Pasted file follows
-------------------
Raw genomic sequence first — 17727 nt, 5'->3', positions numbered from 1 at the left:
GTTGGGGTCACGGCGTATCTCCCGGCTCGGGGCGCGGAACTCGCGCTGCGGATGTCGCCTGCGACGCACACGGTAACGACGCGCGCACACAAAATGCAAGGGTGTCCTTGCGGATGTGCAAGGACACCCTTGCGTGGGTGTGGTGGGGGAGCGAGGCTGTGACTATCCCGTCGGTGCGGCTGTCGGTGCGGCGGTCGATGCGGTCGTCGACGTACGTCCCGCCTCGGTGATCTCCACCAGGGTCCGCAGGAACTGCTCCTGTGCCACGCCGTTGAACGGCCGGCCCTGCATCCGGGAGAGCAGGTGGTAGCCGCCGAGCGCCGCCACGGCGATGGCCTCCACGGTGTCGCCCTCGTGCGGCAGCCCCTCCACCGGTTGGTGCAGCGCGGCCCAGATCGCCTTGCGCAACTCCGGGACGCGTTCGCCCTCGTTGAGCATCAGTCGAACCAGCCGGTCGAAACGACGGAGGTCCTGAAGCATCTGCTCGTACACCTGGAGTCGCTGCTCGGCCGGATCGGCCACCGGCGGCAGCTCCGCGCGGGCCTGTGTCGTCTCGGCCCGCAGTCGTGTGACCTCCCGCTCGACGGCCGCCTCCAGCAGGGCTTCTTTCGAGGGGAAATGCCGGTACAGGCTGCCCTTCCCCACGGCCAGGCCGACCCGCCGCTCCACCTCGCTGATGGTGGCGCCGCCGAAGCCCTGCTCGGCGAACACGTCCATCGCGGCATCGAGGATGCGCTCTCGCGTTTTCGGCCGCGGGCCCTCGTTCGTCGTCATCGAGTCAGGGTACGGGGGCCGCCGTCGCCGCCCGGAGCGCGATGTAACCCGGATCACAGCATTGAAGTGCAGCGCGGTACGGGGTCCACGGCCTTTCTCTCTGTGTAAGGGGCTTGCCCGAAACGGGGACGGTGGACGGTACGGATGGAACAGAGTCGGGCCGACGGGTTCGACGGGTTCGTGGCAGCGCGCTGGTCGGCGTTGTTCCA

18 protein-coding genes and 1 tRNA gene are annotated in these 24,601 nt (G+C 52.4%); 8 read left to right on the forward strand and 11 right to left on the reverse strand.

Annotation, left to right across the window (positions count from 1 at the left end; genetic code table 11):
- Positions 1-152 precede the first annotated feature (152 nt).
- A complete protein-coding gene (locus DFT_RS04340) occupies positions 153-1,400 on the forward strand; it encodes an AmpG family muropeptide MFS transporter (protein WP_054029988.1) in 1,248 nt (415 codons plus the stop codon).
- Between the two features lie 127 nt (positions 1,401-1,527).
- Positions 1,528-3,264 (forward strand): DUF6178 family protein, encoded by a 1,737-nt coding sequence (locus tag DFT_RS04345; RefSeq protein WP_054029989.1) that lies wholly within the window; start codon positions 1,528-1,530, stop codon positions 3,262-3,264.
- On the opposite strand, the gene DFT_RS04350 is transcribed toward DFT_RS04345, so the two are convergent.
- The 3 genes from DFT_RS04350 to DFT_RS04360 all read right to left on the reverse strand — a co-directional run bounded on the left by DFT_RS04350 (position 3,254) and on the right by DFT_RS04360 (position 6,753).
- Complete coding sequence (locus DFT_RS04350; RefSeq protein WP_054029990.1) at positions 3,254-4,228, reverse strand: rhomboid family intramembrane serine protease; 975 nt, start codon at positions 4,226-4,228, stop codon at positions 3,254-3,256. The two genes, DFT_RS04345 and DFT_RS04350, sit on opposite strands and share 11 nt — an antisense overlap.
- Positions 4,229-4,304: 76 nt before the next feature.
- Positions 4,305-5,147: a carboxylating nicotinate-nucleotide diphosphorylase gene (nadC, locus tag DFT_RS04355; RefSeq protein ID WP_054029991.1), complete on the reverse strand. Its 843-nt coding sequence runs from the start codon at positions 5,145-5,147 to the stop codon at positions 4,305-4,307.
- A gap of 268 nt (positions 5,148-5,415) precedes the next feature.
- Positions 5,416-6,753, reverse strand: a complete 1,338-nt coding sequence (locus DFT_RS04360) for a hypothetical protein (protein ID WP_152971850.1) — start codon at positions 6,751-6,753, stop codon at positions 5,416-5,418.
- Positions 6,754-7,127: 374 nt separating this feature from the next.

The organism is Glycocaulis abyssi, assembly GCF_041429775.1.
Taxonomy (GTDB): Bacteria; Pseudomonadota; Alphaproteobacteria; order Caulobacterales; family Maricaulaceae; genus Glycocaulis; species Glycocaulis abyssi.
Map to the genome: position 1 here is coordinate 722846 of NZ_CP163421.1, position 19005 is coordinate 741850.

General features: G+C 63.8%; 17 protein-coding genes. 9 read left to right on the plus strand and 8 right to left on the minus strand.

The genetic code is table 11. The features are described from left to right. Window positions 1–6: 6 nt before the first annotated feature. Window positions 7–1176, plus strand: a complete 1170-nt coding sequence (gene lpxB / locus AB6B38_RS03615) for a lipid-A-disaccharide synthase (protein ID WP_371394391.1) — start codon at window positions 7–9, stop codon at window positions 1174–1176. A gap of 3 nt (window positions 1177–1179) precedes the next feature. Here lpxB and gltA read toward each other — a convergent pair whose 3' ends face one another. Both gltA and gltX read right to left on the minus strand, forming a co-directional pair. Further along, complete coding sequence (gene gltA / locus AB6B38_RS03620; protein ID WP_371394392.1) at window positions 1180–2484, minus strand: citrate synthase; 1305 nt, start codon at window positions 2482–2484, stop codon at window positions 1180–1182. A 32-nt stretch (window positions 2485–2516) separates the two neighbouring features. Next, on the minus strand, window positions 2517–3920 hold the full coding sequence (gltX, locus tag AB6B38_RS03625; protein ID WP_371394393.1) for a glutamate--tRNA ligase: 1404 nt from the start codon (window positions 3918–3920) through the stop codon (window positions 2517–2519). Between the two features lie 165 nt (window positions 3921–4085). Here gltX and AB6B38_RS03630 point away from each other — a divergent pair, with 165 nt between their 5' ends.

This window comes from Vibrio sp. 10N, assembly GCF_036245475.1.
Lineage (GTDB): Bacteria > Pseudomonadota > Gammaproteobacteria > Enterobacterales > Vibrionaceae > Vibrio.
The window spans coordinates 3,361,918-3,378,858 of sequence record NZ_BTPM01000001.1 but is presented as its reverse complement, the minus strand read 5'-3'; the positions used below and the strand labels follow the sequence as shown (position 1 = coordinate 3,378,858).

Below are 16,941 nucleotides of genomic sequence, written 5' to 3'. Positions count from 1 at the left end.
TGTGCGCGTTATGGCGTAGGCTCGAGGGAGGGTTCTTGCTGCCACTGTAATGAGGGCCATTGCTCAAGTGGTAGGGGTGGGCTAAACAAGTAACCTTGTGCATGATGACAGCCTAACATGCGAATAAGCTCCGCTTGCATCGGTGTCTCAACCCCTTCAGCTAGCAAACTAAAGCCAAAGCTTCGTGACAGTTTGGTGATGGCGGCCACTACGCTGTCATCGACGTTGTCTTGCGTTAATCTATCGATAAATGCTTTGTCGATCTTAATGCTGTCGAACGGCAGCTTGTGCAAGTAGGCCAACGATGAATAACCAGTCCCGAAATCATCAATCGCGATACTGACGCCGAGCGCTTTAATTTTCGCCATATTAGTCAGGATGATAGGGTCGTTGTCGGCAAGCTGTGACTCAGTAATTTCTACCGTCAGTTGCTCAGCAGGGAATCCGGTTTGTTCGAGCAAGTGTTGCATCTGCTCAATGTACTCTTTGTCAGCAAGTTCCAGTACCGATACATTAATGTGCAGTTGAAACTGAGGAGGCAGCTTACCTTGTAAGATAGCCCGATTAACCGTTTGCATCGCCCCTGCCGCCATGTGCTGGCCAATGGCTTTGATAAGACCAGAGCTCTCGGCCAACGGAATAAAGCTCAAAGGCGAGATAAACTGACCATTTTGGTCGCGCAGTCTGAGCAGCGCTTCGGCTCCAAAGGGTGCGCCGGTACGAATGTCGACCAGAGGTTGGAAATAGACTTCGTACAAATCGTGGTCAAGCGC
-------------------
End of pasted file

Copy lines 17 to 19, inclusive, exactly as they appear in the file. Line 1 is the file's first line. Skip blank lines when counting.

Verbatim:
The organism is Glycocaulis abyssi, assembly GCF_041429775.1.
Taxonomy (GTDB): Bacteria; Pseudomonadota; Alphaproteobacteria; order Caulobacterales; family Maricaulaceae; genus Glycocaulis; species Glycocaulis abyssi.
Map to the genome: position 1 here is coordinate 722846 of NZ_CP163421.1, position 19005 is coordinate 741850.